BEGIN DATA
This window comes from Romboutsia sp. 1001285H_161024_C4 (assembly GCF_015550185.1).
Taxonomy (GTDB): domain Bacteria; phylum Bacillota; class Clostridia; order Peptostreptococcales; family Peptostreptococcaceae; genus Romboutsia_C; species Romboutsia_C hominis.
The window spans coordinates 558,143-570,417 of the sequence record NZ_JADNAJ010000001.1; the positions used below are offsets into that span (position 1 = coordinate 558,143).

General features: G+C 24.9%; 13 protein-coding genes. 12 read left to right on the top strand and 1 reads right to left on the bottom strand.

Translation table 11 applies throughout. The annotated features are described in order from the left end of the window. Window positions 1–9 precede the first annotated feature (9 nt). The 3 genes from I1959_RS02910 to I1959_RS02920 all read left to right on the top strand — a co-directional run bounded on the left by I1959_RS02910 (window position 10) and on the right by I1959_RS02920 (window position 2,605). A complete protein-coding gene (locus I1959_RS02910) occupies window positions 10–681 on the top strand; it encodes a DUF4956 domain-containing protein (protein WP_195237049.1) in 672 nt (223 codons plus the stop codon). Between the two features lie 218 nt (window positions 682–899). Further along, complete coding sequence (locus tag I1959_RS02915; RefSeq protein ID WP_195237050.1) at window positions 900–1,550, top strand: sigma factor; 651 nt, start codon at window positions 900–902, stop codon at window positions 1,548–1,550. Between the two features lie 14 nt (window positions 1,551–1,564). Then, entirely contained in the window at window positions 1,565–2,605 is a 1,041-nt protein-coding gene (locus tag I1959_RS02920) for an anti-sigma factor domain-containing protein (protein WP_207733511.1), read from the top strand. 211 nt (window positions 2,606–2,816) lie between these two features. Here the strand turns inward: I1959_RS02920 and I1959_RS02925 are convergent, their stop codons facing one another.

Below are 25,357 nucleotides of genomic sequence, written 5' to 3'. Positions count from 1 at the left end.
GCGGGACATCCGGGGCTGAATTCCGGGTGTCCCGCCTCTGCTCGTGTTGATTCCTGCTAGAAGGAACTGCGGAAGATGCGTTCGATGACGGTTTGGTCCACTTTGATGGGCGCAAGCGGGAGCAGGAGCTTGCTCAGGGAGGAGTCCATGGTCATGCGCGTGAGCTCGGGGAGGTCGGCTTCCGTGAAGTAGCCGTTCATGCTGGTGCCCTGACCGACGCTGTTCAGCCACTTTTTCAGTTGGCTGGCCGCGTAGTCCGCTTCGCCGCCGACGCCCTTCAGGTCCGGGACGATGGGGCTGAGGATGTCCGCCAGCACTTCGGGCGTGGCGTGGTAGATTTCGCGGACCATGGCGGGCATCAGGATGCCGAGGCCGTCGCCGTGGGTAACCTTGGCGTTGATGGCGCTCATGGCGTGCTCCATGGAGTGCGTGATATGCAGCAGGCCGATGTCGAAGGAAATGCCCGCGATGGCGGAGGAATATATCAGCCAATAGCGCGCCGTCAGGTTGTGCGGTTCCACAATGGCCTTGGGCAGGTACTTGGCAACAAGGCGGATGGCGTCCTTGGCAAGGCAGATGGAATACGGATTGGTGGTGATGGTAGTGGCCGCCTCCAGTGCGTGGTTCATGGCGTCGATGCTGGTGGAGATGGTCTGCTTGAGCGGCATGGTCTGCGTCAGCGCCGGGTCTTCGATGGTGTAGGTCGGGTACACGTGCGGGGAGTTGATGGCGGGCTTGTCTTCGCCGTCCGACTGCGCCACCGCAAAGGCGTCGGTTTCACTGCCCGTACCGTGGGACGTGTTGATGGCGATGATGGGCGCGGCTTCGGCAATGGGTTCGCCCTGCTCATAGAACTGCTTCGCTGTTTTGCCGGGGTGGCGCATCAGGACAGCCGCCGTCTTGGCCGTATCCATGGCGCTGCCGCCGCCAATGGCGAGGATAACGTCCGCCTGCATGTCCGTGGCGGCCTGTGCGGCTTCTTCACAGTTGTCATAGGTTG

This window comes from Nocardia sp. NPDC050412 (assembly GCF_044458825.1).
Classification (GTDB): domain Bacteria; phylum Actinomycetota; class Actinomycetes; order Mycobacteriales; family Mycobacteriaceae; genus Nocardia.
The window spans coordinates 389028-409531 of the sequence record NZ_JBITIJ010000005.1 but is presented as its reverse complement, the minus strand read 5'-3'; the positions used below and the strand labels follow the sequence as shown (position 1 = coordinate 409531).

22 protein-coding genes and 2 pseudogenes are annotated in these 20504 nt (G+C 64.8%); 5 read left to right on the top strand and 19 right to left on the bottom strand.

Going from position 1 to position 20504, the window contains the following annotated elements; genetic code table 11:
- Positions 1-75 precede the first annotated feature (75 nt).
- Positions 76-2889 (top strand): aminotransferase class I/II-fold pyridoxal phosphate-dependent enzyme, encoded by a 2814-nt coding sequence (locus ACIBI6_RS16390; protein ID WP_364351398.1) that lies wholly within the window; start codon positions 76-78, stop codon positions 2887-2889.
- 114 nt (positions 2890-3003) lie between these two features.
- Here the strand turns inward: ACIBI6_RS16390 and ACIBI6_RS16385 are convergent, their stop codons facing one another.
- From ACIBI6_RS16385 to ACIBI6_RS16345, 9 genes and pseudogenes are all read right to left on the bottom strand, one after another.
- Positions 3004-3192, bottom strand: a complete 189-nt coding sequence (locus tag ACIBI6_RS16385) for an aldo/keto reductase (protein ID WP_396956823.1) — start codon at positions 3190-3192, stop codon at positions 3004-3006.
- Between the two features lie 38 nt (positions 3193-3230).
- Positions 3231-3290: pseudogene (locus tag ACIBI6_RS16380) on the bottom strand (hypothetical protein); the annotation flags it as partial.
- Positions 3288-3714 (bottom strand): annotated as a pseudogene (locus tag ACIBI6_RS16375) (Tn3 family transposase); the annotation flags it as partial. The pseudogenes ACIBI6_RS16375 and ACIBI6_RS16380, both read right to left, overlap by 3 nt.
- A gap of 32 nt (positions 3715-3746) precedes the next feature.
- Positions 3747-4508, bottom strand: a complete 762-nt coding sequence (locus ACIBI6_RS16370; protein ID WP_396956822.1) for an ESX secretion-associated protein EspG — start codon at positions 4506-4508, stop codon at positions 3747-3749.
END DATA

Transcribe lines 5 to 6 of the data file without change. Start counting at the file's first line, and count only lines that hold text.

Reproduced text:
Translation table 11 applies throughout. The annotated features are described in order from the left end of the window. Window positions 1–9 precede the first annotated feature (9 nt). The 3 genes from I1959_RS02910 to I1959_RS02920 all read left to right on the top strand — a co-directional run bounded on the left by I1959_RS02910 (window position 10) and on the right by I1959_RS02920 (window position 2,605). A complete protein-coding gene (locus I1959_RS02910) occupies window positions 10–681 on the top strand; it encodes a DUF4956 domain-containing protein (protein WP_195237049.1) in 672 nt (223 codons plus the stop codon). Between the two features lie 218 nt (window positions 682–899). Further along, complete coding sequence (locus tag I1959_RS02915; RefSeq protein ID WP_195237050.1) at window positions 900–1,550, top strand: sigma factor; 651 nt, start codon at window positions 900–902, stop codon at window positions 1,548–1,550. Between the two features lie 14 nt (window positions 1,551–1,564). Then, entirely contained in the window at window positions 1,565–2,605 is a 1,041-nt protein-coding gene (locus tag I1959_RS02920) for an anti-sigma factor domain-containing protein (protein WP_207733511.1), read from the top strand. 211 nt (window positions 2,606–2,816) lie between these two features. Here the strand turns inward: I1959_RS02920 and I1959_RS02925 are convergent, their stop codons facing one another.

Below are 25,357 nucleotides of genomic sequence, written 5' to 3'. Positions count from 1 at the left end.